So does this mean that Bernie might still become President?

          1. NYPaul

            “So does this mean that Bernie might still become President?”
            LOL, I know you’re kidding, but the sick reality is they would happily prefer Steve Bannon for President over Bernie.

            1. MyLessThanPrimeBeef

              To clarify – we need to investigate previous invasions when we were invaded by money from foreign agents.

          2. neo-realist

            It may end up going to the Speaker of the House—-Paul Ayn Ryan…….with a suitcase of privatization on steroids.

      3. Sandler

        You’re over thinking it. It’s about attacking and weakening Trump. It’s an easy way, you call him treasonous rather than engage in policy debate. The election interference stuff lets you blame someone else for your loss versus looking inwards.

        1. Pat

          This is really a reply to all three of the people who pointed out that the attack is at Trump, which is yes the agenda of most of those in the media and political class going PUTIN! RUSSIA! PUTIN! TREASON TREASON TREASON!!!

          But as with so much of our misleadership class they miss that their agenda and the agenda of others is not necessarily the same thing. I would say there is a good 15% of those who are stirring this pot consistently who are, as Lambert actively working a soft coup but one that is not directed at Trump entirely, but at the Presidency itself. Their agenda is not just to weaken or destroy him, but to make sure that the office has no power over the MIC/IC and whatever they must do to enrich themselves. That never again will any President refuse to play ball. And yes I also believe that group is stupid regarding the long term results of their actions. See South America, See the Middle East most particularly the fall out from Iraq/Libya/Syria in Europe. If they believe that Russia will not strike back in a way that will have huge fallout (possibly even literally) to the US, they are not just stupid but deranged.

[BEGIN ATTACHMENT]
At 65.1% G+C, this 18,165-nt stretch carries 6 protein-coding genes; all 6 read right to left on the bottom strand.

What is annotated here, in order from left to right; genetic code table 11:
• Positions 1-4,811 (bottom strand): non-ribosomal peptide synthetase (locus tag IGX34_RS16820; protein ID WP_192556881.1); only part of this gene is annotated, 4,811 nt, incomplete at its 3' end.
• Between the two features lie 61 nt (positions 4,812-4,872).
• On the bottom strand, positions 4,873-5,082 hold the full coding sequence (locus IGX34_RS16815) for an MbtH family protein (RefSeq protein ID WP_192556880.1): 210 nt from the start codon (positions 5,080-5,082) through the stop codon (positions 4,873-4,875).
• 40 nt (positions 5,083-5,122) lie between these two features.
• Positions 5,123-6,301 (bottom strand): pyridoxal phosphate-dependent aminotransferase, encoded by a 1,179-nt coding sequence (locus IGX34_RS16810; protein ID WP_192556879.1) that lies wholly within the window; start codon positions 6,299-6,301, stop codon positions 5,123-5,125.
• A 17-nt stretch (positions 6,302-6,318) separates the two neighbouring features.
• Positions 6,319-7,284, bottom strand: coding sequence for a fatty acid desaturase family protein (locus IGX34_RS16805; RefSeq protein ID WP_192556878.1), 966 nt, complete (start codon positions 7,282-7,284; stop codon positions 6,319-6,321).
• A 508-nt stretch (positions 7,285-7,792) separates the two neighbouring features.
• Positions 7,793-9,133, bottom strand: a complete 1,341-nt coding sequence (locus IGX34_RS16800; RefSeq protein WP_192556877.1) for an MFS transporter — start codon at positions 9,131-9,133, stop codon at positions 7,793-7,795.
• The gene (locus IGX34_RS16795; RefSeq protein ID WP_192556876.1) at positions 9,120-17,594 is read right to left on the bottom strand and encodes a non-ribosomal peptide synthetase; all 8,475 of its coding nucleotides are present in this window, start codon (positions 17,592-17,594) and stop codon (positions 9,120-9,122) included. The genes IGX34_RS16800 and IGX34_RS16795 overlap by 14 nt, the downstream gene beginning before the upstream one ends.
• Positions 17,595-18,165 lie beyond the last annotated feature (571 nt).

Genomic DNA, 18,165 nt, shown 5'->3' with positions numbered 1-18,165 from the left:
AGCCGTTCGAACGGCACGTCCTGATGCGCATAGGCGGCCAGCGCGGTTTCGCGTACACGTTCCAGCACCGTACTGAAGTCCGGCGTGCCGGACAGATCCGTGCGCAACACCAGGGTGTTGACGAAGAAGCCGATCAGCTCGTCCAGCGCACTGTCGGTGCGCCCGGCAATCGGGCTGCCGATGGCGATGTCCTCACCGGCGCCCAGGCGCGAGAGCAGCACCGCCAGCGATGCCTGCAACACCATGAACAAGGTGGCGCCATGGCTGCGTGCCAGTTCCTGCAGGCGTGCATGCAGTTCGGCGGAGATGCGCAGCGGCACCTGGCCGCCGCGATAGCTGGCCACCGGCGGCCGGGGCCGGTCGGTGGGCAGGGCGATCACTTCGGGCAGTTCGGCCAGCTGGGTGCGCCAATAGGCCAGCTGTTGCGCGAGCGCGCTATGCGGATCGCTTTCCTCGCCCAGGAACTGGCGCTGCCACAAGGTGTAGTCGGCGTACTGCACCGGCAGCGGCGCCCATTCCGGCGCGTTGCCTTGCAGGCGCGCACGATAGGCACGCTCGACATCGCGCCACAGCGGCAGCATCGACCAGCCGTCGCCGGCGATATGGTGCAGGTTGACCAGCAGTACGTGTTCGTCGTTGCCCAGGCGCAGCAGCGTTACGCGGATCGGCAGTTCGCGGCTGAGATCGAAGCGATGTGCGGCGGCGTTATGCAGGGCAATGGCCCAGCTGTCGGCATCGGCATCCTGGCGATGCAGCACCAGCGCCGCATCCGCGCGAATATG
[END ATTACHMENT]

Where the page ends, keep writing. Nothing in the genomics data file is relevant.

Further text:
As has been said here over the entire election process, this election and the resulting hysteria has been wonderfully clarifying for those with the courage to look. So much of our actions in the last decade have been about shoring up the profits of selected industries/companies from our so-called trade negotiations to our actions in the various countries and regions throughout the world. All of it done with little or no interest in the consequences outside of the benefits for those chosen few. This is no different. And if it means war with a nuclear power, or two, so be it. Nothing will be allowed to get in the way. And all the good liberals throwing away their Donald Trump ties and making UnPresidented for Unprecedented jokes while running around with their hair on fire because Trump tweeted something outrageous and console themselves because Russia! are just pawns in the game.

          1. NotTimothyGeithner